Writing in the Good Old Summer Time

The longer I am a teacher, the weirder it feels to not work in the summer. Granted with boat loads of freedom, an endless array of weather-warm options and minimal responsibility just seems… too good to be true. It was this gift of limbo-time that allowed me to complete the ungodly amount of things I accomplished this summer. Things like, visit seven states, ride six planes and drive for twenty-four hours in a twelve day period of time; things like celebrating the lives of two grandparents now gone to heaven; things like sell a house and move; things like plan and attend a class reunion; all without taking a single day off of work. 

While this summer was busier than most, I did manage to use this weird, child-like time off to accomplish some writing. (It may not feel like it if you use my blog as a measuring stick, but I assure you, I did write… some.) Below are the writing highlights of my summer. 

In June I attended a one week workshop at the Highlights Foundation. I spent five days in the Pennsylvania wilderness learning the ins and outs of the Educational Market. Unlike the traditional market or the self-publishing world, this writing niche is home to assessment text, classroom materials, purposeful fiction series and nonfiction book sets. I learned about the practical application of my writing skills and educational experience and made a dozen new writing friends a long the way. The quaint cabins and gourmet food were the icing on this piece of word-nerd cake. The week was capped off with a tour of the Highlights offices and Boyds Mills Press. I hope to return for another workshop in the future. If you are debating on attending, save your money and go. You won’t be disappointed. 

In July I traveled to Glenwood City, Wisconsin to teach an all day young writer’s workshop at the incredibly beautiful Everwood Farmstead. Generous hosts Chris and Bill have created an artist’s haven. Nine young writers and I spent the day creating and polishing, playing and critiquing. I was blown away and humbled by the abilities of the writers who attended and beyond impressed when they braved the stage and read their stories aloud for parents and friends at the end of the day. Definitely put visiting Everwood, whether for a workshop, concert, or culinary event, on your bucket list.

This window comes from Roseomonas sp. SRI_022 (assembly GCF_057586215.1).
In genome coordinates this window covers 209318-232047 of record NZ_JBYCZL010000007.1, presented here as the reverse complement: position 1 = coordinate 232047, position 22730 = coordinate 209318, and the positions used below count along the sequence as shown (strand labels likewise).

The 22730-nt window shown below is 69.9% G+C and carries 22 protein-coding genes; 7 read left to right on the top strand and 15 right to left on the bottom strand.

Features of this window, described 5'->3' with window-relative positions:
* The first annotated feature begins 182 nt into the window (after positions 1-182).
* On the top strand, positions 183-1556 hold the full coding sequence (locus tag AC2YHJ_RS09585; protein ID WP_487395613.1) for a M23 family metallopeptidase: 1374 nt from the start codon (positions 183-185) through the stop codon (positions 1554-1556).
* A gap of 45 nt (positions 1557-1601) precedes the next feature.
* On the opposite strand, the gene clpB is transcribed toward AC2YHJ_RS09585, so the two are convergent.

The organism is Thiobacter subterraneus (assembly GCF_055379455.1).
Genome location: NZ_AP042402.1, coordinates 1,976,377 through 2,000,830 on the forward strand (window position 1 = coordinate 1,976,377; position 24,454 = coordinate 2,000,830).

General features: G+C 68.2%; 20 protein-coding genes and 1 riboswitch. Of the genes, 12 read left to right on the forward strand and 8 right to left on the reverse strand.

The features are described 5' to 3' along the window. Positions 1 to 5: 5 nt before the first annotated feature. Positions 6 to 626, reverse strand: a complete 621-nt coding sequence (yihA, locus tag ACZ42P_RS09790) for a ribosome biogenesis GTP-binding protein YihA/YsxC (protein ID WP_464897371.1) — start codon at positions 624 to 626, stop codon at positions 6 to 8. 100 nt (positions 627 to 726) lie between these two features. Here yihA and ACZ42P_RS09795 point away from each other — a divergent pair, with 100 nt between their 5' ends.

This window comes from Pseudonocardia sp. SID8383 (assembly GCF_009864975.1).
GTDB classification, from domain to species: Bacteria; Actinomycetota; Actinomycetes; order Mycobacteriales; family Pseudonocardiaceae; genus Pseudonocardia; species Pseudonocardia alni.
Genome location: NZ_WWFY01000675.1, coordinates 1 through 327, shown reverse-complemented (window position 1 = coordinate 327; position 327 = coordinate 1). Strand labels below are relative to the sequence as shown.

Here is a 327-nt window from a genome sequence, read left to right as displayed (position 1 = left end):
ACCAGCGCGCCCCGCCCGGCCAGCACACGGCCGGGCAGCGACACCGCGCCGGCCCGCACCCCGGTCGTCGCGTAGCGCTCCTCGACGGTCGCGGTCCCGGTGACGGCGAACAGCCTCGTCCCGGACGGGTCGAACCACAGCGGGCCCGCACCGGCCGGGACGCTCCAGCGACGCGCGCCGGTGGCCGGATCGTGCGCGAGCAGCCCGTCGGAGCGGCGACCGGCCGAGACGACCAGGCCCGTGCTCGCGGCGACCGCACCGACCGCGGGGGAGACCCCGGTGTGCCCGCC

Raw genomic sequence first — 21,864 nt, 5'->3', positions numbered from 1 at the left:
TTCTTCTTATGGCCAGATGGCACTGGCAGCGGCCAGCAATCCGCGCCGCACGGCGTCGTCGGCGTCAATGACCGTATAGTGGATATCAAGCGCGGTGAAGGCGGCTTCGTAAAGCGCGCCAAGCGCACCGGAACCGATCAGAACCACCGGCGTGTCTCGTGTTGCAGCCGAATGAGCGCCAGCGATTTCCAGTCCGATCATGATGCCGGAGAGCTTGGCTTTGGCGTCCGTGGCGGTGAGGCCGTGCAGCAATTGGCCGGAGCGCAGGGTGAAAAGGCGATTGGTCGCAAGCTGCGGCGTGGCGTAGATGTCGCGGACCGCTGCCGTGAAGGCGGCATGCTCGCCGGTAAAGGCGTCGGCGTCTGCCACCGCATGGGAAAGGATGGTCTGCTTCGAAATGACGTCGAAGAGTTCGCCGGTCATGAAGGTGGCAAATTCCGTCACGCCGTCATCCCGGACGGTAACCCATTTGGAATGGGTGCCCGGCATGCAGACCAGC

Finally, I finished, truly finished, two manuscripts. 

The first one, has been a long time in the making. A reallllly long time. The manuscript for The Birthday Cache has been through seven drafts, a couple of agents and their thoughtful feedback, an editor, and critiques from a writing partner and writing mentor. I had begun to feel like the story wasn’t even mine anymore. BUT, then I thought about the writers whom I had listened to over this past year in conference presentations, author panels, blog posts and online articles. They went through how many drafts? How many rounds of revisions from their editor? How many interns helped work on their text? When I felt like I was relying too heavily on others to create high quality work, was I really just becoming more professional? Instead of putting out low grade literary work all on my lonesome, was I really just working hard (really hard) and using the resources available to shine and polish and mold my story into its best possible version? I am choosing to go with this second line of thought. I now have a really great middle grade story that I can’t wait to get out there. Stay tuned for this first geocaching book in the exciting series Adventures Await. 

The second manuscript was a MUCH faster ordeal. I started it in February and finished it last night. Six months, three beta-readers (thanks ladies!), two drafts, and thirty-five thousand words. Champion Chocolatier is being released next month by independent publisher Lovely Christian Romance. This book is part of a six book collection. Each author was asked to write a story that took place in a northern state during Christmas time and had hot chocolate play a major role in the story. I haven’t read the other novellas in the collection yet, but I can’t wait to see what everyone came up with. This book is my first non-self-published book and also my first book to be turned into an audiobook. Proud and excited do not even begin to describe how I feel about it. If you'd like to pre-order this book, please email me! amanda.zieba@yahoo.com  

So, tomorrow the summer ends. I start back too school with teacher meetings and orientations and technology trainings and a million other work-related tasks. So long to the summer hours and the lack of structured schedule. Sure part of me is sad, but there is another part that is ready for the school year and the order that it brings to our family’s chaotic life. See ya later summer, hello fall.

Writing is hard. Sometimes I read instead.

Writing is hard work.

And sometimes, after a full day of work and mothering… I just don’t have any parts of my brain working at full functioning levels to plot, dialogue or edit. Last Friday was one of those days. I had taught half a day, visited my son’s school for Muffins with Mom, done three Career Day Presentations at a local elementary school, ran a rummage sale for a few hours after school and managed to get the boys fed and in bed.

I sat down. It was 9:00. I couldn’t fathom doing a single thing more. Even my Friday cocktail sat in a melted pool of ice. If I couldn’t finish that, how on earth was I going to puzzle through the forty pages of edits and editions I needed to type into my novella-in-progress? I couldn’t.